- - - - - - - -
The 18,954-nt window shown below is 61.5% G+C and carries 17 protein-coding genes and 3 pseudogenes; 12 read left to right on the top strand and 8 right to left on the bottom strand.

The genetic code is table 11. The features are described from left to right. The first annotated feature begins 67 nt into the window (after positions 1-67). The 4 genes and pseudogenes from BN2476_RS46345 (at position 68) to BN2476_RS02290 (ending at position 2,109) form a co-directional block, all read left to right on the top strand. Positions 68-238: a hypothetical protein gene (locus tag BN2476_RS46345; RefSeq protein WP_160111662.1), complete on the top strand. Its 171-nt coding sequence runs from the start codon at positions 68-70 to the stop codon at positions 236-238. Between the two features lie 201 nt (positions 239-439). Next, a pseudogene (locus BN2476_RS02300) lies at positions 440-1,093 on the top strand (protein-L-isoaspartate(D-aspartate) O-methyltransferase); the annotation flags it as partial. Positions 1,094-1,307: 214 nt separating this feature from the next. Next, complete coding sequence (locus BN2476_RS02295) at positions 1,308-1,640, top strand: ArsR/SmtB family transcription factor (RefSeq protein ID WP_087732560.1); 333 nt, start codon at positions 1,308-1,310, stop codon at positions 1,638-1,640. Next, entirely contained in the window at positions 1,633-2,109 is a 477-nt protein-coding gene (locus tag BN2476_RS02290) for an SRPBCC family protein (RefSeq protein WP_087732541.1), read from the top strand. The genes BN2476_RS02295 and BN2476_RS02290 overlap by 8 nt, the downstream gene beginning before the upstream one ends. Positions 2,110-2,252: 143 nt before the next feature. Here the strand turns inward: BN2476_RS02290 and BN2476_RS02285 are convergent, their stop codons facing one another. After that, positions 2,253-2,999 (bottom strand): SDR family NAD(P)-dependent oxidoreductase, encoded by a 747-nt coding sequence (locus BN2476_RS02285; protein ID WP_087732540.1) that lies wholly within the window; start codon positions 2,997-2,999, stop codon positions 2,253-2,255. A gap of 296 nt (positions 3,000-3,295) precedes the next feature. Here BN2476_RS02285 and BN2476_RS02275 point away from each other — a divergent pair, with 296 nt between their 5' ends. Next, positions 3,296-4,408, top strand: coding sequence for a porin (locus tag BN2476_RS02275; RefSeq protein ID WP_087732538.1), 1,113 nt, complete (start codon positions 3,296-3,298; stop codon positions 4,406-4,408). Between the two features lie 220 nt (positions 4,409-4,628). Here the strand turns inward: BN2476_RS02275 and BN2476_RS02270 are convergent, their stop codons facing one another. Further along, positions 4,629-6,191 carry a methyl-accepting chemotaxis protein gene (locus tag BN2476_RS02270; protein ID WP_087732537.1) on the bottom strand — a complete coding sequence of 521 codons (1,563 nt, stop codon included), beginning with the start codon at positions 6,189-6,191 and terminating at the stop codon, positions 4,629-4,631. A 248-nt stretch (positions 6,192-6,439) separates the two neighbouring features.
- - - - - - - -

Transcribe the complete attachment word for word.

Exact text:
The 18,954-nt window shown below is 61.5% G+C and carries 17 protein-coding genes and 3 pseudogenes; 12 read left to right on the top strand and 8 right to left on the bottom strand.

The genetic code is table 11. The features are described from left to right. The first annotated feature begins 67 nt into the window (after positions 1-67). The 4 genes and pseudogenes from BN2476_RS46345 (at position 68) to BN2476_RS02290 (ending at position 2,109) form a co-directional block, all read left to right on the top strand. Positions 68-238: a hypothetical protein gene (locus tag BN2476_RS46345; RefSeq protein WP_160111662.1), complete on the top strand. Its 171-nt coding sequence runs from the start codon at positions 68-70 to the stop codon at positions 236-238. Between the two features lie 201 nt (positions 239-439). Next, a pseudogene (locus BN2476_RS02300) lies at positions 440-1,093 on the top strand (protein-L-isoaspartate(D-aspartate) O-methyltransferase); the annotation flags it as partial. Positions 1,094-1,307: 214 nt separating this feature from the next. Next, complete coding sequence (locus BN2476_RS02295) at positions 1,308-1,640, top strand: ArsR/SmtB family transcription factor (RefSeq protein ID WP_087732560.1); 333 nt, start codon at positions 1,308-1,310, stop codon at positions 1,638-1,640. Next, entirely contained in the window at positions 1,633-2,109 is a 477-nt protein-coding gene (locus tag BN2476_RS02290) for an SRPBCC family protein (RefSeq protein WP_087732541.1), read from the top strand. The genes BN2476_RS02295 and BN2476_RS02290 overlap by 8 nt, the downstream gene beginning before the upstream one ends. Positions 2,110-2,252: 143 nt before the next feature. Here the strand turns inward: BN2476_RS02290 and BN2476_RS02285 are convergent, their stop codons facing one another. After that, positions 2,253-2,999 (bottom strand): SDR family NAD(P)-dependent oxidoreductase, encoded by a 747-nt coding sequence (locus BN2476_RS02285; protein ID WP_087732540.1) that lies wholly within the window; start codon positions 2,997-2,999, stop codon positions 2,253-2,255. A gap of 296 nt (positions 3,000-3,295) precedes the next feature. Here BN2476_RS02285 and BN2476_RS02275 point away from each other — a divergent pair, with 296 nt between their 5' ends. Next, positions 3,296-4,408, top strand: coding sequence for a porin (locus tag BN2476_RS02275; RefSeq protein ID WP_087732538.1), 1,113 nt, complete (start codon positions 3,296-3,298; stop codon positions 4,406-4,408). Between the two features lie 220 nt (positions 4,409-4,628). Here the strand turns inward: BN2476_RS02275 and BN2476_RS02270 are convergent, their stop codons facing one another. Further along, positions 4,629-6,191 carry a methyl-accepting chemotaxis protein gene (locus tag BN2476_RS02270; protein ID WP_087732537.1) on the bottom strand — a complete coding sequence of 521 codons (1,563 nt, stop codon included), beginning with the start codon at positions 6,189-6,191 and terminating at the stop codon, positions 4,629-4,631. A 248-nt stretch (positions 6,192-6,439) separates the two neighbouring features.